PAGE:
Even on Easter, come as you are

By Aaron Helman

It was the week before my first Easter as the youth pastor at my new church in a suburb of Indianapolis, and that meant it was probably time to buy a suit. But given my status as a mostly broke college student, a good suit was hard to come by. That’s how I wound up at the local Goodwill (on a half-price Saturday, no less!), piecing together suit separates and trying to build a look I could be proud of. Failing that, maybe I could find something that was at least not embarrassing.

I settled on a brown suit. The pants were a little too long, the jacket was definitely too baggy, and I paired the set with a turquoise tie that really brought out my baby blues, thank you very much. On Easter morning, I woke early, showered, dressed; and then gave myself a shrug as I looked in the mirror. It wasn’t much, but it was more presentable than I’d looked in a long time.

Easter in Indiana presents in a lot of different ways. Sometimes it’s sunny and 70, weather that feels suitable for the celebration of the Resurrection. Other times, the empty tomb is met with snow, conditions that make the rest of us want to roll back the stone and go back to sleep. This particular Easter was wet and dreary, the kind of spring day that promises to bring May flowers. I collected an umbrella. I wasn’t about to ruin my new suit, after all.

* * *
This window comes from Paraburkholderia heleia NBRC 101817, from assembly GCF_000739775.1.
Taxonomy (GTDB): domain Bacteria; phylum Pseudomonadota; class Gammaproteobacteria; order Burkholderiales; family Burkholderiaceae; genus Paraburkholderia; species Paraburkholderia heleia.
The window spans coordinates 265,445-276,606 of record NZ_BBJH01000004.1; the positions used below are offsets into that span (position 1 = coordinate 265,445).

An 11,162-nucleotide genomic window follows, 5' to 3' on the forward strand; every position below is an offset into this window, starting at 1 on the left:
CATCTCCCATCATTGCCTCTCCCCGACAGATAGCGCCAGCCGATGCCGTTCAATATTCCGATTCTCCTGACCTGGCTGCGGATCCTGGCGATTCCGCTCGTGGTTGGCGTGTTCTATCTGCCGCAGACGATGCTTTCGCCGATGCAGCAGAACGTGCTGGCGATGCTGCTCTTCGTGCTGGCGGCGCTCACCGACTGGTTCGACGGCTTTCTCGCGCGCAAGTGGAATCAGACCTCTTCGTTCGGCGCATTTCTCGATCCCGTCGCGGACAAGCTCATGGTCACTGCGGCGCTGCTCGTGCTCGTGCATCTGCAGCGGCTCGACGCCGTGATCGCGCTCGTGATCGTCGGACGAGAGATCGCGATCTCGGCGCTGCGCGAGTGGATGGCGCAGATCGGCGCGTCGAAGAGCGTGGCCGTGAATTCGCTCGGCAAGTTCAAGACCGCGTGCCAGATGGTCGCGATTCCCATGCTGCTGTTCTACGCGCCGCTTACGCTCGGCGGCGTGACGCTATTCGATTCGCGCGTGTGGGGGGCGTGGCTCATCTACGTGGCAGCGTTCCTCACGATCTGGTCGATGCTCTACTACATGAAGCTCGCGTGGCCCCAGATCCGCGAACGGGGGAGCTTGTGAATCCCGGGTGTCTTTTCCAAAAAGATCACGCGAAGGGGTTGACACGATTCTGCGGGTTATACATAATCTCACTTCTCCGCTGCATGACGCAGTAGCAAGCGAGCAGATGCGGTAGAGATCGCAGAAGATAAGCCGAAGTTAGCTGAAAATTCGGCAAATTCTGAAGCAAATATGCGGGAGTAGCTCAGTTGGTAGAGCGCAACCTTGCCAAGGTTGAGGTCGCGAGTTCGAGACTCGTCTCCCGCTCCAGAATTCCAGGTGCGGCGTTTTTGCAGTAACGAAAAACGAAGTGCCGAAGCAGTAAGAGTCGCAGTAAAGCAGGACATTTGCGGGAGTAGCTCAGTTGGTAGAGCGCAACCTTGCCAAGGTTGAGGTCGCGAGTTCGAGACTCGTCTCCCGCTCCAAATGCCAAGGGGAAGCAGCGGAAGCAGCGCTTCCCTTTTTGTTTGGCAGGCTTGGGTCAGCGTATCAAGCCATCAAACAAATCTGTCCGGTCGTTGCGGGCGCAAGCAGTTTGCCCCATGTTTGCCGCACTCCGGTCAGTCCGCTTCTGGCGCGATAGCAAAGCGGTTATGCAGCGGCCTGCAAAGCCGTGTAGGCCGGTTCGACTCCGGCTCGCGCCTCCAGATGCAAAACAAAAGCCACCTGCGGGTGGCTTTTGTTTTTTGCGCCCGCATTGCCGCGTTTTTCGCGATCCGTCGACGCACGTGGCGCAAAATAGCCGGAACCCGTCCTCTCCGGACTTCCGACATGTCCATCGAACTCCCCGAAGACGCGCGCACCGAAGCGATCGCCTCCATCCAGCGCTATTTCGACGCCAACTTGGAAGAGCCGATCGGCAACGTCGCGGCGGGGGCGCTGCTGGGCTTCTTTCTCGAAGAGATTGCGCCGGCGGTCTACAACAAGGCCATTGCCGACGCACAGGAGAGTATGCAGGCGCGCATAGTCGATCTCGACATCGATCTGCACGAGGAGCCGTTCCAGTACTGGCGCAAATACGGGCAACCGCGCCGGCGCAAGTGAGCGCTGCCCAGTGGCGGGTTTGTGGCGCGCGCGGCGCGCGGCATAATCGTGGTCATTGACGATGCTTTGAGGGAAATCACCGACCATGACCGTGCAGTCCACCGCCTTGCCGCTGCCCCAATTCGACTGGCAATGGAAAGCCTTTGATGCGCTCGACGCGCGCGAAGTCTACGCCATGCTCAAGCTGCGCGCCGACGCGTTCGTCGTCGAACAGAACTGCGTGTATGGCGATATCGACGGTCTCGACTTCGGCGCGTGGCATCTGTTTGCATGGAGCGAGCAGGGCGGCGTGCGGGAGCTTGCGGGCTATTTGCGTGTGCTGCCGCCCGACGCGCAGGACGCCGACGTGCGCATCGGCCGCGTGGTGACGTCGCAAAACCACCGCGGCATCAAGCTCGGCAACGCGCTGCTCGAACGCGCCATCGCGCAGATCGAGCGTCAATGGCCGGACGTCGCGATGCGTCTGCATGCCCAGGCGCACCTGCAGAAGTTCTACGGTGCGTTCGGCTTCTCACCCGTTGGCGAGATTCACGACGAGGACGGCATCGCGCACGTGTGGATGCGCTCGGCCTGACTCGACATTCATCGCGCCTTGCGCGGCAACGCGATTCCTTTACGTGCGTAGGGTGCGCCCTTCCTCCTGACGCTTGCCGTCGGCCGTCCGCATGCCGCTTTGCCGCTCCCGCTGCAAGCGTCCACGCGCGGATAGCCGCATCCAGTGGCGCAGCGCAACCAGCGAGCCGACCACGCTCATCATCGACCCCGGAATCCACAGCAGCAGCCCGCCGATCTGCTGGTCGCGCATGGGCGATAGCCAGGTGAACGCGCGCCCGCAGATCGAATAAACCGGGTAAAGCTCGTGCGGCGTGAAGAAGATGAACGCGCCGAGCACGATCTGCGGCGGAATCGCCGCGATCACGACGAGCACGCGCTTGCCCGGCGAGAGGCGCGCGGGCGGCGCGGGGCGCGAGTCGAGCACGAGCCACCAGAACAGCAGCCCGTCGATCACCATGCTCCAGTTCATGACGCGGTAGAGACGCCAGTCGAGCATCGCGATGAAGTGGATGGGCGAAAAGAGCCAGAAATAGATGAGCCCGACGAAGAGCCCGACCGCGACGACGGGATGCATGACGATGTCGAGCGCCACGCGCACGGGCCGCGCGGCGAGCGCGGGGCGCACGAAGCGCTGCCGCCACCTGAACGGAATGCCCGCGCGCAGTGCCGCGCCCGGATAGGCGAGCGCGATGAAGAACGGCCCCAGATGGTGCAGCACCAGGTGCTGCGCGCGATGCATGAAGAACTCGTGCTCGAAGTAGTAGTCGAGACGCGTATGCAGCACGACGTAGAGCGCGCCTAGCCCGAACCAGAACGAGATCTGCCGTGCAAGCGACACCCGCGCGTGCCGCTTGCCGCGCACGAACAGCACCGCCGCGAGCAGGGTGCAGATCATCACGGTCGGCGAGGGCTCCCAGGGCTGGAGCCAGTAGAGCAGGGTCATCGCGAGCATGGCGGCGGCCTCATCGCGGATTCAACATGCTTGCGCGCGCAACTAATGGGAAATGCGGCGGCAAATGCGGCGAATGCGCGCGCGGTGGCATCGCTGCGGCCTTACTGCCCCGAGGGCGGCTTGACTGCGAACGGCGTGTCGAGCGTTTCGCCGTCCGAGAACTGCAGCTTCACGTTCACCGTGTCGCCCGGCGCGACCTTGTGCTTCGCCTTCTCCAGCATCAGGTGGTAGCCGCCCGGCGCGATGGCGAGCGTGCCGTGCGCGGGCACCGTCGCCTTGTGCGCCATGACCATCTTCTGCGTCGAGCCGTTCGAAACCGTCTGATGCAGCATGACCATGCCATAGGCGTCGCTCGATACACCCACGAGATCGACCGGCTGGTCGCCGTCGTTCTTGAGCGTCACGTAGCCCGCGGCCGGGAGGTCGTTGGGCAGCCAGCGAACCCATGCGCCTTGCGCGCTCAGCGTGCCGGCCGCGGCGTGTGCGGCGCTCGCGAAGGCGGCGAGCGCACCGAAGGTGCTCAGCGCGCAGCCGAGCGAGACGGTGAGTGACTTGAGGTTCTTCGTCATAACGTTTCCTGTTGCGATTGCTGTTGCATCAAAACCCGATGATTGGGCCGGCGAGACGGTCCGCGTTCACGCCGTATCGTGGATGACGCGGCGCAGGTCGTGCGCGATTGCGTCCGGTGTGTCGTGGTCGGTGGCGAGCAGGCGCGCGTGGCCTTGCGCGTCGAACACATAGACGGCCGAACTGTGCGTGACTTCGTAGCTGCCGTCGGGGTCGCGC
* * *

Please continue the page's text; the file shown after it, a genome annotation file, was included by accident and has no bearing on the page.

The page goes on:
I drove in toward church with the sunrise behind me. These were familiar roads. I knew where the water pooled, where puddles turned into ponds. The woman in front of me did not know those roads. I watched in horror as she hydroplaned, overcorrected, and finally skidded to a stop in a ditch.

I considered my new suit, but I couldn’t just ignore her, and more importantly, I knew that I wouldn’t. She was OK, but she was stuck. She asked for a push. I thought about it longer than I should have. I told her I would.

My feet sought out whatever solid footing they could find, I took hold of a stable position, and mustered all of the strength that my 150-pound cyclist’s frame could find. I hollered my final instruction to the woman in the driver’s seat:

“Now, don’t gun it!”

I guess all she heard was, “Gun it!”

In the briefest moment of grunting exertion, choking exhaust, and splattering mud; the woman was free.

And I was a mess.

I spoke to the woman for just another moment or two. I wished her a Happy Easter, and watched as her face dropped. She looked me over.

“Oh no,” she spoke. “You’re not going to church, are you?”

I told her I was.

“Well it’s a good thing you don’t go to my church!” she told me. “They’d never let you in like that.”

I told her I would be OK. She drove off and I drove off behind her. For the next five miles, I followed the woman, turn for turn, all the while praying that her church wasn’t the same one I was headed toward now.

It wasn’t.

I breathed a sigh of relief when she turned right and I turned left. I found my church, insufficiently cleaned myself up with a mess of paper towels that deposited themselves too slowly from their automated dispenser.

I think about that woman often, probably too often. I don’t know which church that woman attended. I don’t know if what she said about it was true, and the optimist in me wants to believe that it’s not.

There are a lot of lessons that skilled preachers could have taken from this adventure. There’s probably something about the Good Samaritan, maybe a lesson about why we shouldn’t ever worry about what we are.

But there’s an equally valuable lesson that transcends even faith:

If you’re going to push a car out of the mud, make sure you’re wearing the cheapest brown suit you can find.